Mo and Jo
Fighting Together Forever
Sibling rivalry is an age-old theme in children’s books. Dean Haspiel and Jay Lynch give it a rousing twist with their cartoon characters, Mo and Jo. Mo and Jo, Fighting Together Forever, combines familiar sibling arguments with bad guys and superheroes to create a book young children will relish.
The story begins with a typical brother and sister who fight over just about everything. Their favorite superhero is Mojo. In the first three pages they discover their mailman Mister Mojoski is actually the real Mighty Mojo! When he retires to Miami, he gives his suit and all his powers to the stunned brother and sister.
They fight over the suit and end up tearing it in half. Their mother makes two costumes out of the one and in doing so splits the powers in half. The battle over who has the better power begins. When they face real trouble and try to fight it separately, they learn how much more power they have together.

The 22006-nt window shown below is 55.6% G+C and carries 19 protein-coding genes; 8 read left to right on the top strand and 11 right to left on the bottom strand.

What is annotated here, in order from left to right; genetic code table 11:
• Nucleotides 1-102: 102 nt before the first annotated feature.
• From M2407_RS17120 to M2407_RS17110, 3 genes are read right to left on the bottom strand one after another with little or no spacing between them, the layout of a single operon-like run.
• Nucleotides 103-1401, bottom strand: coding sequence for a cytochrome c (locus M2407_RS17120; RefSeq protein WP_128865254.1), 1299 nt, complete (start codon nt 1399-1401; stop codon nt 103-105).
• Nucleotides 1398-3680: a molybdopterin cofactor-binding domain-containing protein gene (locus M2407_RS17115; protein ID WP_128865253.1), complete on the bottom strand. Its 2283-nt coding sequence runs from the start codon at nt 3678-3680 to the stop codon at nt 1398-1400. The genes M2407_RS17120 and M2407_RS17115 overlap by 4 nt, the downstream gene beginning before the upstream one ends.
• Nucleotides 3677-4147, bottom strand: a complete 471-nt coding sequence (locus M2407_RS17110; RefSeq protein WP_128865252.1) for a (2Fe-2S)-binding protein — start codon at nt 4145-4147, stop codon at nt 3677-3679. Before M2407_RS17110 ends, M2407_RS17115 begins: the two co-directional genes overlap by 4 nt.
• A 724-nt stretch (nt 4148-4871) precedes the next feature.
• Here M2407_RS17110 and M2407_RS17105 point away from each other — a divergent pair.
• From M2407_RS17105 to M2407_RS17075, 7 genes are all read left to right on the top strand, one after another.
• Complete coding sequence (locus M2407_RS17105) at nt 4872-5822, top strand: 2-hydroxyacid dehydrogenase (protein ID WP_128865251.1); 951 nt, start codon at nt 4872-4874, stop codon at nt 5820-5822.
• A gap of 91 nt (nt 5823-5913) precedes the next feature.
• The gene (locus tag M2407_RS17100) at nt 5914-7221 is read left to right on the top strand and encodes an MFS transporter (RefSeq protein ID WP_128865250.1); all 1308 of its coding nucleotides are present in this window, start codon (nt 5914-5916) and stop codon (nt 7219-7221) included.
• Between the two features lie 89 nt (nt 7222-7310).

The full-color cover draws attention, with Mo and Jo in brightly colored red and yellow superhero costumes. Mo has the upper—very stretched out—hand on her brother Jo. The comic book layout with speech bubbles makes the story easy to follow and keeps the action moving at a quick pace.
Lynch helped create Wacky Packages and Garbage Pail Kids. Haspiel illustrated Pulitzer Prize-winning author Michael Chabon’s The Escapist.
Children are forever trying to discover who they are and find their own talents. The constant bickering may get tiresome for adults, but Lynch and Haspiel have tapped into emotions and excitement that are relevant to their desired audience. Their combined enthusiasm for comic book characters helped to create a book with illustration and story depth.
Disclosure: This article is not an endorsement, but a review. The author of this book provided free copies of the book to have their book reviewed by a professional reviewer. No fee was paid by the author for this review. Foreword Reviews only recommends books that we love. Foreword Magazine, Inc. is disclosing this in accordance with the Federal Trade Commission’s 16 CFR, Part 255.